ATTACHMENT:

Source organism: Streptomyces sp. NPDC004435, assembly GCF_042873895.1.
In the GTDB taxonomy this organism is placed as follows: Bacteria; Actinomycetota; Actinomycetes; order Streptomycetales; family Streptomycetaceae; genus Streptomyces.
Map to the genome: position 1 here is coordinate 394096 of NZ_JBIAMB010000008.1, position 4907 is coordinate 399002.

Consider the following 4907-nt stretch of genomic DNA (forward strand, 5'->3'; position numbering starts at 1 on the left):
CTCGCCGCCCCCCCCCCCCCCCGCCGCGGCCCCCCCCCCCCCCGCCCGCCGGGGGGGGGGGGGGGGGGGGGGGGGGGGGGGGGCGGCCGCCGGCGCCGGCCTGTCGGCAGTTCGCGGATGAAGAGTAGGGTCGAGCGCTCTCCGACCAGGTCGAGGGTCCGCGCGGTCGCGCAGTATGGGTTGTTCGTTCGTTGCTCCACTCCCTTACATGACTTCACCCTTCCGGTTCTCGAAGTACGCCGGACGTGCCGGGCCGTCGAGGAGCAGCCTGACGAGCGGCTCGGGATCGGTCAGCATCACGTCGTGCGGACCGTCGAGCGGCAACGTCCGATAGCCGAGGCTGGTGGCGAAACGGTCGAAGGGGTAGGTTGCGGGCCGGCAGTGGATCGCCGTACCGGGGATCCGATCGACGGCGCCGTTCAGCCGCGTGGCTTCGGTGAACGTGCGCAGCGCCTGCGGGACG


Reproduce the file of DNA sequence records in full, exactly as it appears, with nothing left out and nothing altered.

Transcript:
Source organism: Streptomyces sp. NPDC004435, assembly GCF_042873895.1.
In the GTDB taxonomy this organism is placed as follows: Bacteria; Actinomycetota; Actinomycetes; order Streptomycetales; family Streptomycetaceae; genus Streptomyces.
Map to the genome: position 1 here is coordinate 394096 of NZ_JBIAMB010000008.1, position 4907 is coordinate 399002.

Consider the following 4907-nt stretch of genomic DNA (forward strand, 5'->3'; position numbering starts at 1 on the left):
CTCGCCGCCCCCCCCCCCCCCCGCCGCGGCCCCCCCCCCCCCCGCCCGCCGGGGGGGGGGGGGGGGGGGGGGGGGGGGGGGGGCGGCCGCCGGCGCCGGCCTGTCGGCAGTTCGCGGATGAAGAGTAGGGTCGAGCGCTCTCCGACCAGGTCGAGGGTCCGCGCGGTCGCGCAGTATGGGTTGTTCGTTCGTTGCTCCACTCCCTTACATGACTTCACCCTTCCGGTTCTCGAAGTACGCCGGACGTGCCGGGCCGTCGAGGAGCAGCCTGACGAGCGGCTCGGGATCGGTCAGCATCACGTCGTGCGGACCGTCGAGCGGCAACGTCCGATAGCCGAGGCTGGTGGCGAAACGGTCGAAGGGGTAGGTTGCGGGCCGGCAGTGGATCGCCGTACCGGGGATCCGATCGACGGCGCCGTTCAGCCGCGTGGCTTCGGTGAACGTGCGCAGCGCCTGCGGGACG